Aravosis writes “the hospital claims that Gorley was asked to leave because he wouldn’t quiet down. But at the same time, the hospital claims that Gorley was asked to show his medical power of attorney for his partner Allen, and couldn’t provide it. Leading to the proverbial: ruh roh.”
“By admitting that they asked Roger Gorley to prove that he had medical power of attorney for his spouse, Allen, the hospital admits that things would have turned out differently had Gorley had the proof on his person,” Aravosis explains:
Thus, the hospital admits that this was not, as it keeps claimingly, solely a case of a man being “disruptive.” It was a case of a gay man being unable to prove, to the hospital’s satisfaction, that he was the spouse of another gay man lying in the emergency room. Thus the hospital’s due diligence, or lack thereof (I’d argue), in finding out whether Gorley was the spouse is relevant – nay, key – to this entire story. And as I’ll show below, the hospital’s due diligence in following federal regulations governing same-sex hospital visitation appears to have been lacking, to say the least.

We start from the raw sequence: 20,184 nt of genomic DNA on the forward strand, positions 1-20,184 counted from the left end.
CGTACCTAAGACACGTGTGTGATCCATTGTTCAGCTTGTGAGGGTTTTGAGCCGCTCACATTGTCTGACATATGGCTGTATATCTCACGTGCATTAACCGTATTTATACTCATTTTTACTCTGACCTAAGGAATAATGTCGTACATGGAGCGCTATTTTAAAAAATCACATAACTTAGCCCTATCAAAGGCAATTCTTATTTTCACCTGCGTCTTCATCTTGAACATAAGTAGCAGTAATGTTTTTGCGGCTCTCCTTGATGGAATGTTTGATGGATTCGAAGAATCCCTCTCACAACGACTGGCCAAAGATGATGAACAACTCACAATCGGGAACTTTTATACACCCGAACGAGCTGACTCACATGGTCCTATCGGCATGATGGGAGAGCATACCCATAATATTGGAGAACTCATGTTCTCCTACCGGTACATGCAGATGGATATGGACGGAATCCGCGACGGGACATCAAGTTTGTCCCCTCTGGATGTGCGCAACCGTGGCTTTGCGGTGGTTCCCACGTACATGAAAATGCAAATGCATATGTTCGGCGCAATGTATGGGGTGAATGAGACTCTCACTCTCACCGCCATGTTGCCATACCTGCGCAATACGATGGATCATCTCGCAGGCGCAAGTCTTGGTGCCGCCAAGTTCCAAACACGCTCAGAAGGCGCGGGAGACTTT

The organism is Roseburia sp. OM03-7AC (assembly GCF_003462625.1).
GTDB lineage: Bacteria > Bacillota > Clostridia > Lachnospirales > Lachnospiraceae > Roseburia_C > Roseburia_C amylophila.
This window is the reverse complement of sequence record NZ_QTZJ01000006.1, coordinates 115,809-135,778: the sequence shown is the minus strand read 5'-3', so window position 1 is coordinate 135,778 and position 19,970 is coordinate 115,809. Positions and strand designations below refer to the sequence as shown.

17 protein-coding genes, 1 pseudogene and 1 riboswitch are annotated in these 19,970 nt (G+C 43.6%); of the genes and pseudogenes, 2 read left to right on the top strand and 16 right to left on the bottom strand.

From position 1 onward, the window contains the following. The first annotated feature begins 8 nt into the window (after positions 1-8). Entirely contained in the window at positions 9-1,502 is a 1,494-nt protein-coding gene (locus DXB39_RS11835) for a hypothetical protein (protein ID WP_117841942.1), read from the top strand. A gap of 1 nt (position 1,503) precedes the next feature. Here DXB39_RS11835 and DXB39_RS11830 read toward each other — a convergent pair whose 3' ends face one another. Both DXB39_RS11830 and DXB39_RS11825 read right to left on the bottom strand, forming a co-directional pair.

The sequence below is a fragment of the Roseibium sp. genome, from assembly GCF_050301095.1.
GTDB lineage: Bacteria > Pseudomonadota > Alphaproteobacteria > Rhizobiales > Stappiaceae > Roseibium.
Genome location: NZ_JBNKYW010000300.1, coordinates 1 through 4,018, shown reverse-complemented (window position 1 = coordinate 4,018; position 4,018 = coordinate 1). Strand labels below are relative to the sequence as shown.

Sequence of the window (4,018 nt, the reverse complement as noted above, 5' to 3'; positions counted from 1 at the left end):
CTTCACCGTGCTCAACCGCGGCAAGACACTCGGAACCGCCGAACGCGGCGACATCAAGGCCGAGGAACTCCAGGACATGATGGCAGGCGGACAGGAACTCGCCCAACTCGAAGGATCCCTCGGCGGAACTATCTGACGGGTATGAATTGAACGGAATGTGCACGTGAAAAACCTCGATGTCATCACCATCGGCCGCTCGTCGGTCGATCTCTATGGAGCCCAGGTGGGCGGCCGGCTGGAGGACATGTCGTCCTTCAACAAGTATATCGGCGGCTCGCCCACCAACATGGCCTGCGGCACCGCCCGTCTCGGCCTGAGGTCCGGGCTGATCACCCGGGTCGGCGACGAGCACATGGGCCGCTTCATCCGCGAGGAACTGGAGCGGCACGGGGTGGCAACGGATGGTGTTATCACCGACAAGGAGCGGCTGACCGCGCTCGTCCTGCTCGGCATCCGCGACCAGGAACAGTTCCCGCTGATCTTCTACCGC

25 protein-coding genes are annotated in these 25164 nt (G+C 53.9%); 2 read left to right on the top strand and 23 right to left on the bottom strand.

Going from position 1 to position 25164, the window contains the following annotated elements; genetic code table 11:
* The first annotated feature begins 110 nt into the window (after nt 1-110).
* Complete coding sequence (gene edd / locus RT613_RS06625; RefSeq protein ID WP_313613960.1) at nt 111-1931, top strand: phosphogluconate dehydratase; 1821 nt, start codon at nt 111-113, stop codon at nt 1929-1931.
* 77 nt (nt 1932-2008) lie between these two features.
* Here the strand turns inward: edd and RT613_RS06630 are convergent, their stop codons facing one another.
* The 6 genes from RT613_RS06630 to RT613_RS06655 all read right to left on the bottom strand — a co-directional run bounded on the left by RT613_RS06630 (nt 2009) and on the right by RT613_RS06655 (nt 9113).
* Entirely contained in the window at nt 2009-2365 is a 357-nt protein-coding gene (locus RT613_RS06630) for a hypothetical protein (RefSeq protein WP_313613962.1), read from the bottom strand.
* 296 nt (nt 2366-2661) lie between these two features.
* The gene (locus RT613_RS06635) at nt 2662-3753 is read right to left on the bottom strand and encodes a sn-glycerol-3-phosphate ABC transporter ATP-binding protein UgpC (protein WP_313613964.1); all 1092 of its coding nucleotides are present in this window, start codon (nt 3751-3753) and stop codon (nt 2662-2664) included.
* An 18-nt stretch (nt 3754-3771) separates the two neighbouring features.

And Aravosis adds:
Under the federal regulations governing same-sex hospital visitation, the hospital does not appear to have followed the regulations – by its own admission – making it subject to possible forfeiture of its Medicare and Medicaid contracts with the federal government. Here’s why:
A) I interviewed the Medicare and Medicaid office in Washington yesterday, and got the complete details of the hospital visitation regulations. Roger didn’t need to provide any proof of his medical power of attorney, or anything else for that matter, if, as his daughter claims, patient Allen said, during the altercation, “I want him here.”